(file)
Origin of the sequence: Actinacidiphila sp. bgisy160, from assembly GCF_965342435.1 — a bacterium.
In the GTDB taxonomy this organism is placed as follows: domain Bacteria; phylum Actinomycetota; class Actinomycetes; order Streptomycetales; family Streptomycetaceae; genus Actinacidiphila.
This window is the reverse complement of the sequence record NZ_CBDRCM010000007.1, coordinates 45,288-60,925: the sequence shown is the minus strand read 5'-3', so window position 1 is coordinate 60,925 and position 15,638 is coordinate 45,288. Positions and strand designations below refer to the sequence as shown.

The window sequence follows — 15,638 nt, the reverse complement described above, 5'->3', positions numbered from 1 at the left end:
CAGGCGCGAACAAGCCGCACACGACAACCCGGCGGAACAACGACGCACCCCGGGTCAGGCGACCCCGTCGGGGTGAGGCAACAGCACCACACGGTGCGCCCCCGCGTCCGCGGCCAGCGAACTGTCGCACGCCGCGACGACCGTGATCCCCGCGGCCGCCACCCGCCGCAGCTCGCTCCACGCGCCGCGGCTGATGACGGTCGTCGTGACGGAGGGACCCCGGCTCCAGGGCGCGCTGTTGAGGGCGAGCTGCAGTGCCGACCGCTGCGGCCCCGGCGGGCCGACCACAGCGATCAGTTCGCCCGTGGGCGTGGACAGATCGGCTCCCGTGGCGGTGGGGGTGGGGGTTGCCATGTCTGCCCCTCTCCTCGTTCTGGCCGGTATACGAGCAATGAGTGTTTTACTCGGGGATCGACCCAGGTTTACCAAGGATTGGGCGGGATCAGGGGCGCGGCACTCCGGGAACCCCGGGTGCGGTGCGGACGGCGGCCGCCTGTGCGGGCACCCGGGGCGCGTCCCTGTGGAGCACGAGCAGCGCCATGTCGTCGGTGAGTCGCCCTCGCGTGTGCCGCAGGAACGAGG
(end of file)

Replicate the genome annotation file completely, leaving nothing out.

Origin of the sequence: Actinacidiphila sp. bgisy160, from assembly GCF_965342435.1 — a bacterium.
In the GTDB taxonomy this organism is placed as follows: domain Bacteria; phylum Actinomycetota; class Actinomycetes; order Streptomycetales; family Streptomycetaceae; genus Actinacidiphila.
This window is the reverse complement of the sequence record NZ_CBDRCM010000007.1, coordinates 45,288-60,925: the sequence shown is the minus strand read 5'-3', so window position 1 is coordinate 60,925 and position 15,638 is coordinate 45,288. Positions and strand designations below refer to the sequence as shown.

The window sequence follows — 15,638 nt, the reverse complement described above, 5'->3', positions numbered from 1 at the left end:
CAGGCGCGAACAAGCCGCACACGACAACCCGGCGGAACAACGACGCACCCCGGGTCAGGCGACCCCGTCGGGGTGAGGCAACAGCACCACACGGTGCGCCCCCGCGTCCGCGGCCAGCGAACTGTCGCACGCCGCGACGACCGTGATCCCCGCGGCCGCCACCCGCCGCAGCTCGCTCCACGCGCCGCGGCTGATGACGGTCGTCGTGACGGAGGGACCCCGGCTCCAGGGCGCGCTGTTGAGGGCGAGCTGCAGTGCCGACCGCTGCGGCCCCGGCGGGCCGACCACAGCGATCAGTTCGCCCGTGGGCGTGGACAGATCGGCTCCCGTGGCGGTGGGGGTGGGGGTTGCCATGTCTGCCCCTCTCCTCGTTCTGGCCGGTATACGAGCAATGAGTGTTTTACTCGGGGATCGACCCAGGTTTACCAAGGATTGGGCGGGATCAGGGGCGCGGCACTCCGGGAACCCCGGGTGCGGTGCGGACGGCGGCCGCCTGTGCGGGCACCCGGGGCGCGTCCCTGTGGAGCACGAGCAGCGCCATGTCGTCGGTGAGTCGCCCTCGCGTGTGCCGCAGGAACGAGG